A wake low, or wake depression, is a mesoscale low-pressure area which trails the mesoscale high following a squall line. Due to the subsiding warm air associated with the systems formation, clearing skies are associated with the wake low. Once difficult to detect in surface weather observations due to their broad spacing, the formation of mesoscale weather station networks, or mesonets, has increased their detection. Severe weather, in the form of high winds, can be generated by the wake low when the pressure difference between the mesohigh preceding it and the wake low is intense enough. When the squall line is in the process of decay, heat bursts can be generated near the wake low. Once new thunderstorm activity along the squall line concludes, the wake low associated with it weakens in tandem.

MesoWest is an ongoing cooperative project, started in 1996, to provide access to current and archive weather observations across the United States. Weather observations include but are not limited to: temperature, humidity, wind speed, wind direction, and precipitation. Data are collected from a variety of organizations. Some stations participate in voluntary weather observing networks such as the Citizen Weather Observer Program. Others are part of mesonets that are managed by private firms or federal/state/local agencies. These data are available for a multitude of uses. Over 20,000 weather stations actively report to the MesoWest database.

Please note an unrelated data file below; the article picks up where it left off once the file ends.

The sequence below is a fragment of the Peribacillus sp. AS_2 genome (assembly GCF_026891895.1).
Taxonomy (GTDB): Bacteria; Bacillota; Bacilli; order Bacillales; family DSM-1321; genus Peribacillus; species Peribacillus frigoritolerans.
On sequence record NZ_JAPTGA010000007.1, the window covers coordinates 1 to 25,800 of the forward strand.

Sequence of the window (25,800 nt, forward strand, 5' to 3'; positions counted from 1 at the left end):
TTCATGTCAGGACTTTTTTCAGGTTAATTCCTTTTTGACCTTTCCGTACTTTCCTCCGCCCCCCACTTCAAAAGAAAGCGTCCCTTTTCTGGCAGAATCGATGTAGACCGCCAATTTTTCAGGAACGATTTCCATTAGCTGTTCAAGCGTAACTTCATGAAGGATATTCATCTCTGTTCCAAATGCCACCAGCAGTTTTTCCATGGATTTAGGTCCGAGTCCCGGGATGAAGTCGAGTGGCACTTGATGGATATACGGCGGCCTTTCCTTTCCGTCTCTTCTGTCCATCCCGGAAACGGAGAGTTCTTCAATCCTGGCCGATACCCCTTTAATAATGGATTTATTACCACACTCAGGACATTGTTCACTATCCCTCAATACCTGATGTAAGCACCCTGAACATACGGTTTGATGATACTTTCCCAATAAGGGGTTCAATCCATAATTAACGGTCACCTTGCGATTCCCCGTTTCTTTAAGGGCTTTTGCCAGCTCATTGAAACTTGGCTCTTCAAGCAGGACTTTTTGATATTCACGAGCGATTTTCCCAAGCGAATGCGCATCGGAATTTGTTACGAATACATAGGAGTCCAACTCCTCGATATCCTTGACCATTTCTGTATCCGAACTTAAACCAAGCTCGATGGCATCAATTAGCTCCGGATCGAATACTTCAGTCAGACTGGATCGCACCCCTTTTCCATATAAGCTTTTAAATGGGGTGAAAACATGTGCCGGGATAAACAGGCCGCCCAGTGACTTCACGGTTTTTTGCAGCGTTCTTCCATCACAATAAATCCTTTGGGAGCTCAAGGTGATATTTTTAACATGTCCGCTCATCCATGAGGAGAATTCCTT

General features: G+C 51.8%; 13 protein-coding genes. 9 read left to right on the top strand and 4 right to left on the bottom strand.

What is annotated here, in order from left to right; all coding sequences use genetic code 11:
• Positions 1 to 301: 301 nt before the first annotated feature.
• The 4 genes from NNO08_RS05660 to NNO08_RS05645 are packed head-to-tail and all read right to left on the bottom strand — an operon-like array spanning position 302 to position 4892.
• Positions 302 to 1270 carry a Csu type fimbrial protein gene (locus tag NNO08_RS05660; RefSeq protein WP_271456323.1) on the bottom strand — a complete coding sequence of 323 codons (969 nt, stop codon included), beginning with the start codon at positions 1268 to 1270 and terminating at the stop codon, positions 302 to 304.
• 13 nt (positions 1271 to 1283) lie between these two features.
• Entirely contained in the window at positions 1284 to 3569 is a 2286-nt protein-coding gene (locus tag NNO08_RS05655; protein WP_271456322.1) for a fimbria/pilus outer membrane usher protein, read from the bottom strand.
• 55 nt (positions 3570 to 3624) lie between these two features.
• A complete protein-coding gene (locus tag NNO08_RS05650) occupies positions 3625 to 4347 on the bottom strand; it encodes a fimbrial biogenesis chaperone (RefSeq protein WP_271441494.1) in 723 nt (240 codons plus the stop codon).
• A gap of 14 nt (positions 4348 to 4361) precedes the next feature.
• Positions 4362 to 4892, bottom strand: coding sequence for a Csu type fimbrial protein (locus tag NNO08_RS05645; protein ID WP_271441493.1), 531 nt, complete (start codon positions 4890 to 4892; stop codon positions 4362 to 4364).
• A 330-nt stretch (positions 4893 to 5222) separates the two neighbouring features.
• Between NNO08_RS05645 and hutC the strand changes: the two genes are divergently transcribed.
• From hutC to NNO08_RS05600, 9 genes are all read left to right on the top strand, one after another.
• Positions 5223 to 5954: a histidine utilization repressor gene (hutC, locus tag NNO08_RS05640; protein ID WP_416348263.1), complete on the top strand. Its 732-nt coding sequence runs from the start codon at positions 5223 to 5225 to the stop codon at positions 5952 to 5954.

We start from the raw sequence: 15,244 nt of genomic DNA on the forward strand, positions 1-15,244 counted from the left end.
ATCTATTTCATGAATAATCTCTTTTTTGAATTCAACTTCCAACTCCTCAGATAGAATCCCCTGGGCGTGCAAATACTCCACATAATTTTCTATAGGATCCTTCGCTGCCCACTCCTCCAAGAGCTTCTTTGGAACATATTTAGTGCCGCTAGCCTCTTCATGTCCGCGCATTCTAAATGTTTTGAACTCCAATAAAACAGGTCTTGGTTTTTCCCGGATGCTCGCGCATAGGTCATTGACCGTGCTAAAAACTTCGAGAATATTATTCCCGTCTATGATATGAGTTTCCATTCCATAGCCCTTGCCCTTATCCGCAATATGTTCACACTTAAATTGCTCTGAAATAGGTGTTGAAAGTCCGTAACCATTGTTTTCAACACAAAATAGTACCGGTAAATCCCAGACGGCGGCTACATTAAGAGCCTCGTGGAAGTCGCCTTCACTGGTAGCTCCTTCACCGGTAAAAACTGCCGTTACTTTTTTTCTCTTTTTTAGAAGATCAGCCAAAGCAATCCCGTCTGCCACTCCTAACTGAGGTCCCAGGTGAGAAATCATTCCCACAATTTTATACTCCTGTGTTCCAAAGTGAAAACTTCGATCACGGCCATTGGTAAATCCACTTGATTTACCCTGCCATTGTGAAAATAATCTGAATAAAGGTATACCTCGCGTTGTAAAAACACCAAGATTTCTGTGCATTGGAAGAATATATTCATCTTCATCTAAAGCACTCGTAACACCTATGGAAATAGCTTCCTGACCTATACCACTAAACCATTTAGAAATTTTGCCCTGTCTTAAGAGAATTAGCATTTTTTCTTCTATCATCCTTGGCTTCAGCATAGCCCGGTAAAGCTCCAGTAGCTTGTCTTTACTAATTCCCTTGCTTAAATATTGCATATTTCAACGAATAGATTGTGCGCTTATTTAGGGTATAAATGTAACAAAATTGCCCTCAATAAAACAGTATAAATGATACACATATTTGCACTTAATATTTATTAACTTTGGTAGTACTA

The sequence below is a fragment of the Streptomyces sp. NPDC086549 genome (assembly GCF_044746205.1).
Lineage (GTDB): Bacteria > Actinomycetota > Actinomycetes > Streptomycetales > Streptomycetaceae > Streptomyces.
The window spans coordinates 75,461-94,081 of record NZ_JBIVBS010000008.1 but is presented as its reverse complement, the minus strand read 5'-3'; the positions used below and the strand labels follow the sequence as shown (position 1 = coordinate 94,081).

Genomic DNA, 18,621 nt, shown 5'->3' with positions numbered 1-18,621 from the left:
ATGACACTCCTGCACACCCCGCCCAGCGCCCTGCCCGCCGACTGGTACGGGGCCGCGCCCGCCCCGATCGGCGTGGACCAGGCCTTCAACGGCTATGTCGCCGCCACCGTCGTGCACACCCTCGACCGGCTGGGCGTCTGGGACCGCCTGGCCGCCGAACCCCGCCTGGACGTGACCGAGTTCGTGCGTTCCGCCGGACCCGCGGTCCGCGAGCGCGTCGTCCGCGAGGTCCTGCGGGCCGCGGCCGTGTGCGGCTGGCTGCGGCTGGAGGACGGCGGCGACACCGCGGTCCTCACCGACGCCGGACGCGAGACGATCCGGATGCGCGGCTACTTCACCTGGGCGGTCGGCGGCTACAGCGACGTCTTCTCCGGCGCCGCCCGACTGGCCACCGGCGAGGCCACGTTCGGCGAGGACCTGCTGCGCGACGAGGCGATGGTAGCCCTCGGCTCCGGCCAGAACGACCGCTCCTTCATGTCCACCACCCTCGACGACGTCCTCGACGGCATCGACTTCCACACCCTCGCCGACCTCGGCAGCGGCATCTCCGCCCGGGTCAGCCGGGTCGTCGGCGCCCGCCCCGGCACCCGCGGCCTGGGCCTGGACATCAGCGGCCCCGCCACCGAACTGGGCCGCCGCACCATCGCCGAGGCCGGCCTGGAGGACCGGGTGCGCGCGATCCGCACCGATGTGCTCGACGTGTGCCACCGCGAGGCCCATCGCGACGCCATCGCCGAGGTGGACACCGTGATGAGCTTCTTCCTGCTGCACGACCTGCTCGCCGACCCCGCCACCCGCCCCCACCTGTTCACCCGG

Hurricane Paine (1986) Category 2 Pacific hurricane in 1986

Hurricane Paine contributed to one of the most significant flooding events in Oklahoma history. The 16th tropical storm and 8th hurricane of the 1986 Pacific hurricane season, Paine formed on September 28 off the southeast coast of Mexico. It moved around a ridge, later turning to the north and brushing the Baja California Peninsula. By that time, Paine had attained peak winds of 100 mph (155 km/h), but it weakened slightly before hitting the Mexican state of Sonora. The remnant moisture combined with a cold front to produce heavy rainfall in the south-central United States.